Kerri Nuku, Kaiwhakahaere
NZNO, Tōpūtanga Tapuhi Kaitiaki o Aotearoa
The grass is always greener on the other side (of the fence). In terms of Australia there is red dirt, heat, sand and surf. The slang is different, and Australian wildlife is something you can’t compare.
A nurse friend of mine recently returned from working on a short-term contract in Australia. When she first talked about going, the prospect of her leaving seemed far-fetched. I thought the “red tape” would be cumbersome and would surely cause delays. I was confident we could get in a few more lunches or as we refer to it: “space to catch our breath and talk”.
However, it was barely a week later when she confirmed that her tickets were booked, accommodation arranged, and she was off on her overseas experience. The process did not seem complicated at all.
Sitting there listening to her kōrero, I wait for her to catch her breath. I hear of all her experiences, new friends, colleagues and a healthier bank balance with a desire to return and do more.
This nurse has always been the warrior who would operate in stealth mode, doing what needs to be done, actioning things you won’t find in standing orders – and all done in stealth mode.
Nurses are often the people other health professionals take for granted. We personify the so-called “it takes a special kind to do the job”. Nursing requires more of the individual – and so we inherently bring more to the sector. Yet we don’t think about it; we do it because we can and therefore, we’re not valued for the evolved responsibilities.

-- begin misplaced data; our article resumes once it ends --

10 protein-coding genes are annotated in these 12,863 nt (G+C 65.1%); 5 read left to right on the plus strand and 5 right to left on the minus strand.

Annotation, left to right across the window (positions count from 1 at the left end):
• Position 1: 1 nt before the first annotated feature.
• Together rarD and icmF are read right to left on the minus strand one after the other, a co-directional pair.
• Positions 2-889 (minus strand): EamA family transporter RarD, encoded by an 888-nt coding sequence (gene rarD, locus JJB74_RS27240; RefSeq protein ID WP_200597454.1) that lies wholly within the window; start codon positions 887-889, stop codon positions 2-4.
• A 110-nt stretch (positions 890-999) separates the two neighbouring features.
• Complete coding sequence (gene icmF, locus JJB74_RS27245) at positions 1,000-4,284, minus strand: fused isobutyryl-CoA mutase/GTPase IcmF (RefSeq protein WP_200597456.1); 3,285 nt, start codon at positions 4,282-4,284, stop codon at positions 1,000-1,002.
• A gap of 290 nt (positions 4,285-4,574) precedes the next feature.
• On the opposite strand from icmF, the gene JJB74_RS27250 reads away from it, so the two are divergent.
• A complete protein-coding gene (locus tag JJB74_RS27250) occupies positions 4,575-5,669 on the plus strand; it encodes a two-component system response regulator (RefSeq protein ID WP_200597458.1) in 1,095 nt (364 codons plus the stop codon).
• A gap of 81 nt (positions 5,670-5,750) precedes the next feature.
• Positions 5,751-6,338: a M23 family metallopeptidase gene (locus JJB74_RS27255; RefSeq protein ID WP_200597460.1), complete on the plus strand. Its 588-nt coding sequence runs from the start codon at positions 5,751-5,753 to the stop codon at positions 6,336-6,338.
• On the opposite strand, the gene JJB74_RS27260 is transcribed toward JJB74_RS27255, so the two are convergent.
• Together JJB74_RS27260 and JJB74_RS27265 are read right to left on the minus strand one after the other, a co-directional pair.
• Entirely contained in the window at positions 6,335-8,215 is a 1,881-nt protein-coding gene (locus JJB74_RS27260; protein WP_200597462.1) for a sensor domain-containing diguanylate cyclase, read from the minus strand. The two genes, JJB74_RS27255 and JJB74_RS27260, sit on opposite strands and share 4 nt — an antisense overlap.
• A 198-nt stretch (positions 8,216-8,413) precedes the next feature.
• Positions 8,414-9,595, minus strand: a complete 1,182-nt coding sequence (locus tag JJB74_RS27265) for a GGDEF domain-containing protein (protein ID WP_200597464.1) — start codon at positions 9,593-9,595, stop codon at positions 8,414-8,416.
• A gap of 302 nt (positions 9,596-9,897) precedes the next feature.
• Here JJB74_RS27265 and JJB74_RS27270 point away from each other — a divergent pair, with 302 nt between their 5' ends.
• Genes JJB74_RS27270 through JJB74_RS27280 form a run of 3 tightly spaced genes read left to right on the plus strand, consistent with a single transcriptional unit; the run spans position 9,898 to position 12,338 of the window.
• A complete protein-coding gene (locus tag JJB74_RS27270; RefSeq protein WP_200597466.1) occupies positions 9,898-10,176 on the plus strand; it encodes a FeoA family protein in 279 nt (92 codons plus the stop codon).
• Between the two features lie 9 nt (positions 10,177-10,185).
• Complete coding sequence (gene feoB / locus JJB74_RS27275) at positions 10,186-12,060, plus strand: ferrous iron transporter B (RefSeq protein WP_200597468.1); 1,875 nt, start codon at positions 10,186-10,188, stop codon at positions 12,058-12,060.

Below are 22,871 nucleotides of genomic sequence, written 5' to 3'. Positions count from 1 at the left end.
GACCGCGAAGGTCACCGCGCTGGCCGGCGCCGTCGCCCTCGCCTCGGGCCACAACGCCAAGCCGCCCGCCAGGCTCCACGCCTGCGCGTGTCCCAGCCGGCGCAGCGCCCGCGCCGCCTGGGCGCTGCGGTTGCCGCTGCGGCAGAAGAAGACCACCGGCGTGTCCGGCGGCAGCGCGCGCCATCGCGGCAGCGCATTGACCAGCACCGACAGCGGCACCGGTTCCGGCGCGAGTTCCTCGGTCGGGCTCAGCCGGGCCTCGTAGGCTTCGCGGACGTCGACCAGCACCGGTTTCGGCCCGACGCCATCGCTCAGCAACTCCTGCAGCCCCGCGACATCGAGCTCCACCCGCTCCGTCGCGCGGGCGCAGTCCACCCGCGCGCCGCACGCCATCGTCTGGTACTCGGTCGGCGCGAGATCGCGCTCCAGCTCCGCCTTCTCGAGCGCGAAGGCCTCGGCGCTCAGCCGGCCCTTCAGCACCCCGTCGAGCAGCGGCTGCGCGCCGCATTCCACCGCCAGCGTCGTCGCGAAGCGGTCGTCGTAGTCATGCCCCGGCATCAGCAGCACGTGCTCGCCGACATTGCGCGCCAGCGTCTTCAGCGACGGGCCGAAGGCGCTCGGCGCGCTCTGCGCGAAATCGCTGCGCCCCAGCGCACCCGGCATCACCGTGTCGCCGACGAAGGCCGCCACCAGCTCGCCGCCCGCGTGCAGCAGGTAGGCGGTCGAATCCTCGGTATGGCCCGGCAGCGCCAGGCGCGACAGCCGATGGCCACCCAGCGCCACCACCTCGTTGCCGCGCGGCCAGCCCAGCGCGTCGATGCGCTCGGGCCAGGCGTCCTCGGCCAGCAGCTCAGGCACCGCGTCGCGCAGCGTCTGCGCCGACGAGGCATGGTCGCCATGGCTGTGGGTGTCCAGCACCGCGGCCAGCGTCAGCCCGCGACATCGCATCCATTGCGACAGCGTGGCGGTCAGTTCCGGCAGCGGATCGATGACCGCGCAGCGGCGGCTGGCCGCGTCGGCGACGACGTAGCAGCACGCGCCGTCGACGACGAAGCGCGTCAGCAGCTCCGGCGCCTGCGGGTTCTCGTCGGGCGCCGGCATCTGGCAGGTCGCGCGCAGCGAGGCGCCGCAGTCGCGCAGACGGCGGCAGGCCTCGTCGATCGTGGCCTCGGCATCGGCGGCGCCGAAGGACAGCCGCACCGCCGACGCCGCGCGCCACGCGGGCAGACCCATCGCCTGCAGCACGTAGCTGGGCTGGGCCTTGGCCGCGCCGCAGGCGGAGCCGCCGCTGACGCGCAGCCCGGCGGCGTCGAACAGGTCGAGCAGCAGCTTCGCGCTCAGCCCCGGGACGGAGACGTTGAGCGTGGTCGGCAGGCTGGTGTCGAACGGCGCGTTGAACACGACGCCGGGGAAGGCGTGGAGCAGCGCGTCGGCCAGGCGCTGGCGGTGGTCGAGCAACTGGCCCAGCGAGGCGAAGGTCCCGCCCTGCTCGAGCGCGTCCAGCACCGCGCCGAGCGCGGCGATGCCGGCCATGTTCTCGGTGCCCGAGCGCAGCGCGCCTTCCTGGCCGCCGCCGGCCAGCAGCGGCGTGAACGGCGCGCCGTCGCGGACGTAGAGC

The value of nursing continues to be challenged. In 2020 the International Council of Nurses theme: “The year of the nurse and midwife” was for the first time intended to profile the role of nurses, to showcase the invaluable asset of nursing while investigating the wealth of validity and expansion of the profession. But the pandemic dominated what should have been our time. Instead, every media outlet made like a virus, replicating the spread and destruction of Covid-19. Still the nurses went to war and did what they do best, silently dealing with the carnage, every now and again raising their voices only to be ignored.
So is it any wonder our nurses are leaving for other shores to experience new opportunities, to feel valued in their chosen area of expertise? We have to ask what it is going to take to abate the flow.
This whakataukī focuses on the importance of nurturing what matters to us. It’s about taking care of the things we hold dear to us so that they can thrive. If something in your life is not thriving, consider that you might not be giving it enough time, focus or attention.
The grass is only greener where you water it.
Kite kore ngā pūtake e makūkūngia e kore te rākau e tupu.
If the roots of the tree are not watered, the tree will never grow.